Good science fiction mysteries are a rare commodity these days. Few have been able to successfully combine the two genres into some semblance of a decent story. Kristine Kathryn Rusch bucks this trend with The Disappeared, the first of the Retrieval Artist series of books. First introduced in The Retrieval Artist and Other Stories, Miles Flint is a detective with the police force in Armstrong Dome on the Moon. When a series of seemingly unrelated cases appear, Flint quickly puts together the clues to determine just what these cases have in common. Sworn to uphold the law–despite his misgivings–Detective Flint must do everything in his power to ease his conscience, while staying within the strict guidelines of the law. Can he reconcile himself in these difficult circumstances, or will he be forced to bend–or even break–the laws he’s dedicated his career to?

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The Disappeared
is a wonder in world-building on a massive scale, yet does an excellent job of keeping readers from being overwhelmed. Set in an undisclosed future timeframe, humanity has spread to the Moon, Mars, and beyond. Most of the action in the novel takes place in Armstrong Dome, which is one of four major cities on the Moon. Miles Flint and his partner, Noelle DeRicci, are called to the scene of a derelict ship that’s been towed to the Moon. Aboard the ship are several eviscerated bodies that seem to point to an alien vengeance killing. But what appears to be an open-and-shut case quickly escalates into a conspiracy far larger.

Perhaps what’s most unusual about The Disappeared is how little Rusch tries to focus on the science; this novel is very much about the characters and the mystery surrounding the plot. Most science fiction novels work extra hard to describe the background and history of their universes, but Rusch does not–there is no mention of what year the book is set in (hundreds of years in the future, at least), how humanity discovered other races, or how they learned to travel to other planets beyond our solar system. There is so little information about the history of the universe The Disappeared is set in, it actually improves the enjoyment of the story. While readers may be curious about the past, it’s not at all important to the events in the novel–at least not in any meaningful way. Still, it’s clear that the Retrieval Artist series has a very carefully and well-crafted universe to explore, and fans will reap the benefits in future entries of the series.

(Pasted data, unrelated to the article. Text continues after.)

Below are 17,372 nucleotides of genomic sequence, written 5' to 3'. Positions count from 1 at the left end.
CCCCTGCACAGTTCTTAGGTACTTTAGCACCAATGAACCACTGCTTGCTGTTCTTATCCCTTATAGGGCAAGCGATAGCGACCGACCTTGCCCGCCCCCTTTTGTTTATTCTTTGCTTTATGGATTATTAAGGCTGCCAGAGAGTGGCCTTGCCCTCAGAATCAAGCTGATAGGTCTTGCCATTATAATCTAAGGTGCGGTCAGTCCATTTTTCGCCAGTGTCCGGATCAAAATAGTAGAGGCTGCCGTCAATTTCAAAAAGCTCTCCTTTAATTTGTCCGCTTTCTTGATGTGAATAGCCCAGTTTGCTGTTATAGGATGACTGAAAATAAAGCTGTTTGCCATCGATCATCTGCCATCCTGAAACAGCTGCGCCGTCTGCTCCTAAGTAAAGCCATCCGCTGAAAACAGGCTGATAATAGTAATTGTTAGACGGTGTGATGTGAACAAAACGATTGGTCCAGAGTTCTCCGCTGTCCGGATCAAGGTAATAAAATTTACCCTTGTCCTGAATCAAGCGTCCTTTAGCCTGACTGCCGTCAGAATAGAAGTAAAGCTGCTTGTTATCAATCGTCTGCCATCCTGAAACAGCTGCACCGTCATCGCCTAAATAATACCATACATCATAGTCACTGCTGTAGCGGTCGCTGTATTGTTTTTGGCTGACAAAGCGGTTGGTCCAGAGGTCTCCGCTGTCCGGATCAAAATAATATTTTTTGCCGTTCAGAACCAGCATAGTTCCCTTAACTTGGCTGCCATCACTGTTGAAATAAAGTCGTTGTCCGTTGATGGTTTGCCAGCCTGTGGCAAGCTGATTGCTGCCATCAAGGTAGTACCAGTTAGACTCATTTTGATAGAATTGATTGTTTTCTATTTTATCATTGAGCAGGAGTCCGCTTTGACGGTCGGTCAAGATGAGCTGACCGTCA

The characters in The Disappeared are well-developed, if not fully three-dimensional. The secondary characters have their own pasts, faults, and issues to deal with–in fact, they may be more developed than the main protagonists. Certainly Flint and DeRicci both have their flaws and challenges to overcome, it just seems like some of the changes the characters go through in the novel come about just a little too rapidly. Perhaps the fact that very little of the past is alluded to or described in this novel weakens their development just a bit. It’s a minor criticism though, in a book that’s difficult to find any faults with.

The alien races that Rusch has brought to life are unique, and, well, alien; it’s just what a good science fiction story is supposed to be. The Rev, Wygnin, and Disty cultures appear to be very odd, at least in human terms. Again, the lack of a backstory here provides both intrigue, and provides subtle frustrations–readers will want to know much, much more about these races, but will learn little in the pages of The Disappeared. Hopefully, future installments in the series will shed more light on not only these alien beings, but their tumultuous history with Humans.

What’s most astounding about this novel is how accessible it is. This is not some futuristic utopian–or dystopian, for that matter–novel hell-bent on destroying the Establishment. The Disappeared is a mystery first, with a science fictional world wrapped around it. The technology utilized hasn’t seemed to advance much farther than that we own today–quite the opposite, in some circumstances. Sure, there are flying cars, spaceships, and cities on the Moon, but at times, readers will be hard pressed to believe they’re not on Earth, in some typical city in North America.

The Disappeared is not the world’s greatest detective novel–far from it, in fact. It is, however, an excellent science fiction novel that’s very much a detective-story. It is certainly well worth the read, if for nothing other than the amazing universe that Rusch has created. With many other novels in the series, it’s an excellent entry to the Retrieval Artist saga for any reader.

Reviewed by Bradley K. Brown

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